Cobscar Smelting Mill Chimney, Redmire, Wensleydale

← North Yorkshire

Site Details:

The tall chimney on the moor near Redmire is connected to the Cobscar Smelting Mill, which was part of the lead mining industry that once thrived in the area. The chimney served a crucial role in the smelting process by exhausting poisonous lead gases away from the mill. This would have been vital for the health and safety of the workers at the time.

The chimney has been restored by a master mason and is now designated as a Grade II Listed Building, highlighting its importance as a piece of industrial heritage.

History of Cobscar Mill

The Cobscar Smelting Mill, nestled in the picturesque landscape of Redmire, North Yorkshire, is a relic of the region's rich industrial past. Established before 1762 by James Plews, the mill was an integral part of the lead mining industry, processing ore extracted from the nearby Cobscar Rake and other local mines. The mill's history reflects the fluctuating fortunes of the mining sector; it was reported in 1823 that the local mines were nearly exhausted, yet calamine and coal were still abundant. This period marked a decline in the industry, and by the mid-19th century, the mill was referred to as 'Old Smelt Mill' on maps.

Despite these challenges, the Cobscar Mill underwent refurbishment in 1848, under the patronage of Lord Bolton, who added a new flue system to replace the function of the Apedale mill. This renovation is commemorated by a dated stone above the roasting hearth's door. The mill continued to serve the local mining operations, including Bolton Park, Wet Groves, and Apedale mine, albeit on a smaller scale, until the end of the 19th century. It is believed that the mill ceased operations around 1890.

Construction of the Chimney

The construction of the chimney at Cobscar Smelting Mill, a significant remnant of the lead smelting industry in Yorkshire, is a testament to the engineering practices of the 19th century. Built in 1848, the chimney is a square structure, slightly tapering in section, and stands approximately 12 meters high. It is constructed from rubble stone, a common local building material at the time, which provided both durability and resistance to the harsh weather conditions on the moor. The chimney features a semicircular arch of rubble voussoirs over the opening to the flue, which is indicative of the architectural style of industrial structures during that period.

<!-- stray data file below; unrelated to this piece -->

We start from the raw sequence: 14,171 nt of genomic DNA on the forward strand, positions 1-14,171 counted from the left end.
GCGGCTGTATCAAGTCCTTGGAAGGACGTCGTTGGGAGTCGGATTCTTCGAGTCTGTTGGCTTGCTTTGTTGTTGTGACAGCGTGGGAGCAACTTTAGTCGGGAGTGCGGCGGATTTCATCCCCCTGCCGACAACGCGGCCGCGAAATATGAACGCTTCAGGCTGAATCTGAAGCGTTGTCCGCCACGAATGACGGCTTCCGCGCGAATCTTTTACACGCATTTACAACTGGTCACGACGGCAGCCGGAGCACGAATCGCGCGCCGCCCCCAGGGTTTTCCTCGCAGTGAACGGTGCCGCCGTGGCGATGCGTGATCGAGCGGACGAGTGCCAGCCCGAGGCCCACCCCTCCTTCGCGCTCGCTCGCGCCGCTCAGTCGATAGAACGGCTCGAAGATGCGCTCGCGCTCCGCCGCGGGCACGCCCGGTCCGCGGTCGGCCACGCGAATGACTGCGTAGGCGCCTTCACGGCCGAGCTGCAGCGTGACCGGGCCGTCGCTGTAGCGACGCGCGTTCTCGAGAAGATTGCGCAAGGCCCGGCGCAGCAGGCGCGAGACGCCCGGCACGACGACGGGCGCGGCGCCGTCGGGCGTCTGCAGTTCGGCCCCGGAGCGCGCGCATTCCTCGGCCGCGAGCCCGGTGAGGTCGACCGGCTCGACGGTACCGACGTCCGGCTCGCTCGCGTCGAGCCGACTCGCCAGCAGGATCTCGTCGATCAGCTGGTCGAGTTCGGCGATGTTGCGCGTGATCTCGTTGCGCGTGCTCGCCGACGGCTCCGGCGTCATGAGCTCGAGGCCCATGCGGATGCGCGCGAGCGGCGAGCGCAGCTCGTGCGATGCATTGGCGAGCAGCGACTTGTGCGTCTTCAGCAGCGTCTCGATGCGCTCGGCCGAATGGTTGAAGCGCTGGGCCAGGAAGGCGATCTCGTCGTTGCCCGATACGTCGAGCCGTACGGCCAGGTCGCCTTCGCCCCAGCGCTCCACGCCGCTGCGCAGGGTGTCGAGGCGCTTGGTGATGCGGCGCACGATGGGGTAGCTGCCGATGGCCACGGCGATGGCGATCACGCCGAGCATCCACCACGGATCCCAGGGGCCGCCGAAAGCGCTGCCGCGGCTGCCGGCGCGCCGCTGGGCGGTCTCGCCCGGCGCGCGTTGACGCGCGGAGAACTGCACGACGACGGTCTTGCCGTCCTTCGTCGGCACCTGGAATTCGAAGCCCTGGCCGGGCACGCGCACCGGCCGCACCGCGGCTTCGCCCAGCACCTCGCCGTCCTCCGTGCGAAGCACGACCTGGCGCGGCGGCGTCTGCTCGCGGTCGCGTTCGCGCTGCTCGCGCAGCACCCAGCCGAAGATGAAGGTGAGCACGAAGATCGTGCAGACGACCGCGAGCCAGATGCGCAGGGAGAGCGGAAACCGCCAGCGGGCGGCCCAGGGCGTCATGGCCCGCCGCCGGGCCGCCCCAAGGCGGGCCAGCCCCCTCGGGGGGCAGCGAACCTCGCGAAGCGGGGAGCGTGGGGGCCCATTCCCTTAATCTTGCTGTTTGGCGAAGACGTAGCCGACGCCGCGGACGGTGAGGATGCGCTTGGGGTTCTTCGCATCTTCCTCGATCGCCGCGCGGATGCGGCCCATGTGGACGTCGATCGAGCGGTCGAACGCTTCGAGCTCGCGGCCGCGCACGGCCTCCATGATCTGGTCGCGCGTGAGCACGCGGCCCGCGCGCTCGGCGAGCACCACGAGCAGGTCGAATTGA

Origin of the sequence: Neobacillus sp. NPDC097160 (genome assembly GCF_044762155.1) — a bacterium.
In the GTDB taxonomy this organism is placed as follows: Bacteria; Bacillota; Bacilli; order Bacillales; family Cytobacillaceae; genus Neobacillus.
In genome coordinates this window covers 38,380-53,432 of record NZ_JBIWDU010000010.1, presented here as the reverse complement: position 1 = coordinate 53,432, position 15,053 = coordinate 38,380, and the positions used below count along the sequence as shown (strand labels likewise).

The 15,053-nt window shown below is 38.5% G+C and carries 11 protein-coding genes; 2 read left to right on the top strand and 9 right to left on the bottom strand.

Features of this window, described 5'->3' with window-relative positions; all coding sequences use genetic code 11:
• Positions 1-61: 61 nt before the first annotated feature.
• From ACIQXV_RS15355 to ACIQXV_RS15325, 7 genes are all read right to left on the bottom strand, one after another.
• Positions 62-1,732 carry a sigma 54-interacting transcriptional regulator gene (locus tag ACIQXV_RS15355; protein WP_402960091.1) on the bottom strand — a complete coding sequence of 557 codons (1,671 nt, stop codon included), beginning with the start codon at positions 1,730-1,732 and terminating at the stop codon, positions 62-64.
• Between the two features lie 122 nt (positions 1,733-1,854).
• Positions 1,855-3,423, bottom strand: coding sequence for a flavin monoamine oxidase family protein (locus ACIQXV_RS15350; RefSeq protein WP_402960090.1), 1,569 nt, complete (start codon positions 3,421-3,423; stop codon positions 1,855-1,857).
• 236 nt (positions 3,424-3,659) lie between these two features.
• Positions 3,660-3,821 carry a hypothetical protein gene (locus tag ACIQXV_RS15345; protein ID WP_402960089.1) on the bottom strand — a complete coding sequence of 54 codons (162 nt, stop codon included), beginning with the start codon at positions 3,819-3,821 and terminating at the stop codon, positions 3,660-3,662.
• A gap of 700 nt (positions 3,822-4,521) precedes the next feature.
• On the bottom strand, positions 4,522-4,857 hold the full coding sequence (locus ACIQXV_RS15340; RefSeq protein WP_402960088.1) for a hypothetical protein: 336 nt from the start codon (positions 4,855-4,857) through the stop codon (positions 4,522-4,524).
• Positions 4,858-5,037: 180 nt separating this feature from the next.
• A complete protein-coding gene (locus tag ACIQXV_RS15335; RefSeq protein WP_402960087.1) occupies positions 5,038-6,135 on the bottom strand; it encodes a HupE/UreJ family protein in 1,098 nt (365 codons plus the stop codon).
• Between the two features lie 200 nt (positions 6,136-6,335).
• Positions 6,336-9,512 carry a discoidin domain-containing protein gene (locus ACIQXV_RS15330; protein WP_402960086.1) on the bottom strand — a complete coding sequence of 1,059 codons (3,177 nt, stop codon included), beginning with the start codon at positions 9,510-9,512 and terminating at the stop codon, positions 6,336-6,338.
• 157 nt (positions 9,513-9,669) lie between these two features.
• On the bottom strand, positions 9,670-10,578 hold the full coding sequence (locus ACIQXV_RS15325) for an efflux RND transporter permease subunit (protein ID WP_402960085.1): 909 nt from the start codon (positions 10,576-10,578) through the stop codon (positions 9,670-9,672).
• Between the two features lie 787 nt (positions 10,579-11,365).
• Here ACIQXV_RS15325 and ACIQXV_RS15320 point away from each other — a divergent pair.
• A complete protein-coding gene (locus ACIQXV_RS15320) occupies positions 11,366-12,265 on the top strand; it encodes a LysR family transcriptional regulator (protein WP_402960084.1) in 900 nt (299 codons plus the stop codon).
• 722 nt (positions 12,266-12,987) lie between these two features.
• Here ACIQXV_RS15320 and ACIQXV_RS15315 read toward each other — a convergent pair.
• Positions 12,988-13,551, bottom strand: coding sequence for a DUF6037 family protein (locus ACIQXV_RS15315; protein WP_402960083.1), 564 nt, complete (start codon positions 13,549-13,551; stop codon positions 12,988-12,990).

The design of the chimney, with its single drip course immediately below the coping stones, was not only functional but also reflected the aesthetic considerations of the era. The drip course, a protruding ledge, served to direct rainwater away from the structure, thus protecting the masonry from erosion. This detail, while minor, highlights the attention to longevity and maintenance in the construction process.

Function of the Chimney

The chimney's primary function was to expel poisonous gases, particularly lead fumes, from the smelting process. The flue system, which connected the chimney to the smelting mill, was carefully designed to ensure efficient airflow and the safe removal of toxic fumes. The flues, typically around 2.5 meters wide, had occasional narrow openings on either side for maintenance access. These openings allowed workers to remove any blockages and ensure that the flue remained operational.

The construction process would have required skilled masons and labourers, who worked in challenging conditions to erect the chimney on the moor. The remote location added to the complexity of the construction, as materials and workers had to be transported to the site. Despite these challenges, the chimney was successfully built and became an integral part of the smelting mill's operations.

Significance of the Mill

The mill's significance extends beyond its industrial function; it is a symbol of the community's adaptation to the ebb and flow of economic viability and resource availability.

While the mill itself ceased operations around 1890, the site has been preserved to educate the public about the historical smelting techniques and the environmental impact of the lead mining industry.

The Northern Mine Research Society provides information on the mill, highlighting its significance and the restoration efforts that have been undertaken to maintain its structure. Visitors can explore the remnants of the mill, including the long stone arched flue and the chimney.